In March, 2009, Centralia College opened a $32 million, 70,000 square foot New Science Center (NSC). For the first time in recent memory, all math, science, and engineering lecture classes and labs are held in the same facility. The NSC also consolidates faculty offices in STEM disciplines that have previously been divided among three or more buildings. There are dedicated labs and support facilities for Earth Sciences / Geology, Physics / Engineering, Organic Chemistry, General Chemistry, Microbiology / Molecular Biology, Biology, Botany / Environmental Science, and Human Anatomy and Physiology; each lab was designed with extensive faculty input. The NSC also includes an astronomy observation deck and a 1500 square foot greenhouse for teaching and research. The landscaping is primarily of native plants, an extension of the learning environment beyond the walls of the NSC.
The new labs and support areas provide space for student research projects and for inquiry-based labs. An on-going capital campaign by the Centralia College Foundation has raised $500,000 for new lab equipment, with a total goal of $1 million. Newly-purchased equipment includes 48 compound microscopes, portable environmental chambers, environmental and physiological monitoring instruments, a Fourier transform infrared spectrometer, and a petrographic microscope.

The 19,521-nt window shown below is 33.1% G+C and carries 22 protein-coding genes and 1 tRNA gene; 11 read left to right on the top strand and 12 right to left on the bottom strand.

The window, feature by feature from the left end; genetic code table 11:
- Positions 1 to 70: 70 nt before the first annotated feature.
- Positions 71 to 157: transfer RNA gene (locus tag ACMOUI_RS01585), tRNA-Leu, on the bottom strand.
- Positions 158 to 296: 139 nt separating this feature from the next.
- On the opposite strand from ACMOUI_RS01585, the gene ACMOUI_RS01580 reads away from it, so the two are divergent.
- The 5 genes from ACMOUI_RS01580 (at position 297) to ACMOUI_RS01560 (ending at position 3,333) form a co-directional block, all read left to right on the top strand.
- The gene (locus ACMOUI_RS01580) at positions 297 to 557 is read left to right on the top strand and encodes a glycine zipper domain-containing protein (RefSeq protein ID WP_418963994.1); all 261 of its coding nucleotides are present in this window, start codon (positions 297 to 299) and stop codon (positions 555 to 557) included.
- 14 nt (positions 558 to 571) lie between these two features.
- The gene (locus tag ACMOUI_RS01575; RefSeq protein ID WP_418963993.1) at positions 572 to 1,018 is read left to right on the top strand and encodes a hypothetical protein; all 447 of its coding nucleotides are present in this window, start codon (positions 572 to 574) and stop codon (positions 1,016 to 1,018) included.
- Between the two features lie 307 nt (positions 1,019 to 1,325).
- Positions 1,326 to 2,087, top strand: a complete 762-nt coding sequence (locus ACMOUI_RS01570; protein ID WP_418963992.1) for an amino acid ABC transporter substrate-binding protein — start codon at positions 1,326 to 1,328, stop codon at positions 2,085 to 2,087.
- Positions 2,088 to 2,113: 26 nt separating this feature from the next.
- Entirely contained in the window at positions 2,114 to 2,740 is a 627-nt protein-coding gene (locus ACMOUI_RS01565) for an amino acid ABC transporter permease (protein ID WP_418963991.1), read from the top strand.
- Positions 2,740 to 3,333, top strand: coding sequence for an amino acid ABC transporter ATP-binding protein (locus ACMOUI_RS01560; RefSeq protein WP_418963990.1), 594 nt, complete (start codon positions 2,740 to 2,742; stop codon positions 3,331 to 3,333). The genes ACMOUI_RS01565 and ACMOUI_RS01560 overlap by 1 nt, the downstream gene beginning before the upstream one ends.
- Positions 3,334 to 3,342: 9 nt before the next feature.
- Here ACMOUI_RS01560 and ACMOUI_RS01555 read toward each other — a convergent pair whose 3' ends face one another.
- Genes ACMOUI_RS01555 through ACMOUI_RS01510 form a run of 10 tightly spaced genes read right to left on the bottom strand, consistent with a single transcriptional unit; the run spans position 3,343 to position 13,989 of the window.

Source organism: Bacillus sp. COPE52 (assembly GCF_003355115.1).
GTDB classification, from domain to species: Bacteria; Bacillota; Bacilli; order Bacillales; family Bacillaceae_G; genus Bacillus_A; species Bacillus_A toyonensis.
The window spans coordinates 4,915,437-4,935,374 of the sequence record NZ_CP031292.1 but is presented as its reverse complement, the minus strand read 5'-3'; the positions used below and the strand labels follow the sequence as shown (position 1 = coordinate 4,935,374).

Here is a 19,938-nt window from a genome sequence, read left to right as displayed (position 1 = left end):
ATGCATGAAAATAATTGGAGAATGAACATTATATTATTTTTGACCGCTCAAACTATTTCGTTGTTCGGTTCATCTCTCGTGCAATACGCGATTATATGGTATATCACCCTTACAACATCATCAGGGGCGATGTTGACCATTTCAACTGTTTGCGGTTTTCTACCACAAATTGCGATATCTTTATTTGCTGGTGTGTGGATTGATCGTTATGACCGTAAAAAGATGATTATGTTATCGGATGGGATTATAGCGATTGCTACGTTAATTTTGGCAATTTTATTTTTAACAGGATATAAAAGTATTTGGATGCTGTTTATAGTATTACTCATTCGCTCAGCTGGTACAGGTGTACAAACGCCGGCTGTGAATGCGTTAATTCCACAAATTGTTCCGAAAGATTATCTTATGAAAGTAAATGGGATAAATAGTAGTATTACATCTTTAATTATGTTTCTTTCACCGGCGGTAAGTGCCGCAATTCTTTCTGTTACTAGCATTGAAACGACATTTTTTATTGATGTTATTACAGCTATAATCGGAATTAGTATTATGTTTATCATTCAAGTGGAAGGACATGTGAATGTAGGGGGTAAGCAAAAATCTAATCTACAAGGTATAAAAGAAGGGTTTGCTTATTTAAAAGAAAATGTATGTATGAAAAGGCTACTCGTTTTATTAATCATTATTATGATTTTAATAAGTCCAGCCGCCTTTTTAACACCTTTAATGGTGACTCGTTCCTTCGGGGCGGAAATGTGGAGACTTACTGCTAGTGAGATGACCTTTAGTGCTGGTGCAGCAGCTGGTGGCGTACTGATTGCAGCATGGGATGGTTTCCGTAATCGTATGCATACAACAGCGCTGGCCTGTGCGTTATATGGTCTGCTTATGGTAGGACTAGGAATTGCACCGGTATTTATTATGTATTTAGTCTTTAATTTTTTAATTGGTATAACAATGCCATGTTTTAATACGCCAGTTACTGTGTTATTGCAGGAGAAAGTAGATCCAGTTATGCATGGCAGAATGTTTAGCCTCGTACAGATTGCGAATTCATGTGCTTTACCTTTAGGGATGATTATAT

The design of the NSC facilitates both formal and informal exchanges among students. The building includes many study nooks and gathering areas for impromptu collaborative education among students and students and faculty beyond scheduled lab and lecture times. A wifi network covers all 70,000 square feet.
In coming years, expansion of the neighboring Kiser Outdoor Learning Laboratory will provide opportunities for students to learn the native plants of the Pacific Northwest and to monitor critical ecological and physiological characteristics of these native plants on campus. In addition, science labs incorporate field trips to unique local environments: the volcanic deposits of Mt. St. Helens, the glaciers of Mt. Rainier, the waters of the Chehalis River, the intertidal of the Strait of Juan de Fuca and Puget Sound, the mystery of the Mima Mounds, and the dark majesty of old growth forests.